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Intel, Asustek plan low-cost laptop
SAN FRANCISCO/ TAIPEI |
SAN FRANCISCO/ TAIPEI (Reuters) - Intel Corp. (INTC.O) has detailed plans to team up with Asustek Computer Inc. (2357.TW), the world's largest maker of computer motherboards, to make a notebook PC that would cost as little as $200 and be aimed at mass markets in developing countries.
Intel, the world's largest chipmaker, has distributed laptops to children in developing countries for years, but has yet to put them into the kind of mass production planned by another group, the One Laptop Per Child Foundation (OLPC).
Most recently, Intel has launched its Classmates initiative, which aims to ship a modest 1,230 low-cost PCs to governments in Asia this year, mostly in trial arrangements.
Intel and Asustek's low-cost PC would be a fully fledged, low-end notebook, while the OLPCs are green-and-white plastic, kid-friendly laptops that can be powered with hand cranks when electricity is not available. They cost about $180 each.
"It's another way of solving the same problem," said Sean Maloney, head of Intel worldwide sales and marketing in a telephone interview ahead of his keynote speech at Taiwan's Computex, the world's No. 2 computer fair. "The world is a big place and there's room for lots of these things."
Unlike Intel's previous efforts, which targeted mostly governments as clients, the Asustek models would target mass consumers through conventional channels, Asustek global marketing director Sunny Han told Reuters on the sidelines of Computex.
He said Asustek planned to start shipping the units, which have smaller screens than traditional laptops, in July or August, with a target of selling 200,000 units this year, all under the Asustek brand.
The units would sell for $199-$299.
The Asustek initiative comes after the OLPC Foundation said last month it expected to start delivering millions of its low-cost notebooks in October.
It is the foundation's most ambitious attempt yet to provide the devices, which analysts say could shape PC industry growth in developing countries.
Maloney said the laptop would use a lower-end microprocessor as the brains of the notebook, but declined to give details.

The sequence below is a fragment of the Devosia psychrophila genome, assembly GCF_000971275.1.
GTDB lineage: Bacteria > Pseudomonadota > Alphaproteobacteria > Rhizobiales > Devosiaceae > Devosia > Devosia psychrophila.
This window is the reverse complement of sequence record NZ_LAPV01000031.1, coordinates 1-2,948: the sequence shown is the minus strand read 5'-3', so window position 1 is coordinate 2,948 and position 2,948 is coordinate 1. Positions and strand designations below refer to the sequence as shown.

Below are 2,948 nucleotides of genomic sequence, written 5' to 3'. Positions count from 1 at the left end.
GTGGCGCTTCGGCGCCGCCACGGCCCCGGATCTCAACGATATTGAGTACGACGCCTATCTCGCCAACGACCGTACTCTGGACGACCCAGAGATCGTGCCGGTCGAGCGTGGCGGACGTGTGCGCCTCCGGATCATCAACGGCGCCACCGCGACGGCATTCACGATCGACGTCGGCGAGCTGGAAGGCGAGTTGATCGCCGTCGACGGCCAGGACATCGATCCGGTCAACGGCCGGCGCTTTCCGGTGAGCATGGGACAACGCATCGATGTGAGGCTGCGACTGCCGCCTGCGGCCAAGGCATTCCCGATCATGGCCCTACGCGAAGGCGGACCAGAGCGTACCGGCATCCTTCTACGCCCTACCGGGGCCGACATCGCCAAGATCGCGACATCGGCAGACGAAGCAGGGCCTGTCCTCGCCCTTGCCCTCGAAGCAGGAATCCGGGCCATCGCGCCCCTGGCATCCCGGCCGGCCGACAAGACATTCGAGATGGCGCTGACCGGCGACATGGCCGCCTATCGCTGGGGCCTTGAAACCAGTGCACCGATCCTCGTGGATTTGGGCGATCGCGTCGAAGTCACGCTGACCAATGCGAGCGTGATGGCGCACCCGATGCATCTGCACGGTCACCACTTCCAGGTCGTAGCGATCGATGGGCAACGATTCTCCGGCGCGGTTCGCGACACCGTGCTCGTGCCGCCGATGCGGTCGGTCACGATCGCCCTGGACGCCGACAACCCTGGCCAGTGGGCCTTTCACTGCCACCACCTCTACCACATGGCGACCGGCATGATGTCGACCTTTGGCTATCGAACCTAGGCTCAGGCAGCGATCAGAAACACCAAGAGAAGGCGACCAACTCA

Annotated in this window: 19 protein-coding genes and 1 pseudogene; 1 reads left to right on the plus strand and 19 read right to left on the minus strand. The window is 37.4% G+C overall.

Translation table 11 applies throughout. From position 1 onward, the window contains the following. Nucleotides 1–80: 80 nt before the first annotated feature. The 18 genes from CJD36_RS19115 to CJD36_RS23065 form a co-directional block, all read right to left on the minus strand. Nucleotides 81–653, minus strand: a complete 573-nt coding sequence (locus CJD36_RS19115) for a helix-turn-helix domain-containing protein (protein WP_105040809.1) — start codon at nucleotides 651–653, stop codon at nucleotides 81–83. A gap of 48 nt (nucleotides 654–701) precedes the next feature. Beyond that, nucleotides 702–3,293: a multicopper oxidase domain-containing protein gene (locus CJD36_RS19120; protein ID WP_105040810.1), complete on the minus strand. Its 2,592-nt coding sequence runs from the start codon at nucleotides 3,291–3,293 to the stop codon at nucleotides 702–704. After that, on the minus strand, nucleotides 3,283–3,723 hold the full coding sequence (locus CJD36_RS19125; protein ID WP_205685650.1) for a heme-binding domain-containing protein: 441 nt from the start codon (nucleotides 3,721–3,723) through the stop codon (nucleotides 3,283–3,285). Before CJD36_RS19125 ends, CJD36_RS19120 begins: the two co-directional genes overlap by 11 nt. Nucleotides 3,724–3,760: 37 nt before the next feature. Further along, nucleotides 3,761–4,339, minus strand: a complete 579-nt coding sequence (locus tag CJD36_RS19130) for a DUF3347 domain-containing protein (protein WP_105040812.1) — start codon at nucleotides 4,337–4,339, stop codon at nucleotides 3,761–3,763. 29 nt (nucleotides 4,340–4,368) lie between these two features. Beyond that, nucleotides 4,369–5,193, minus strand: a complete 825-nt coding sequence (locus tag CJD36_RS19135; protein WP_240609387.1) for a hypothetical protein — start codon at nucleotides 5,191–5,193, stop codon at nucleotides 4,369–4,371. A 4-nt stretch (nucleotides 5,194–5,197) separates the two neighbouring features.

Intel Asia Pacific General Manager John Antone said the Asustek initiative marked a milestone in low-cost computing, but that the trend should continue as PC makers looked to boost sales to developing markets.
"What we've seen is the entry price point tends to trend down at 8 to 10 percent rate" per year, he said at Computex.
Maloney also introduced Intel's 3-Series chipset family, which is designed from the ground up to run Intel's upcoming 45 nanometer processors, code-named Penryn, that are expected later this year. Chipsets are a collection of memory, input- output and other chips that connect the processor to the motherboard.
"These chipsets will be the basis for most of the PC industry for the next 18 to 24 months," Maloney said.
"They're not just 45 nanometer ready, but they're much more energy efficient than previous versions."
The Penryn processors are made with circuitry as small as 45 nanometers, about 1/2000th the width of a human hair and can have higher performance at the same power consumption, or the same performance at lower power consumption, or various combinations of the two.
Intel is introducing the chipset family as it regains ground lost over the last two years to smaller rival Advanced Micro Devices Inc. (AMD.N).
AMD's market share in the first quarter of this year slipped more than 5 percentage points to less than 20 percent for the first time since 2005 as Intel revamped its own product line with its Core and Core 2 processors. It also slashed prices on older chips as it ramped up production of faster microprocessors.
(Additional reporting by Doug Young in Taipei)
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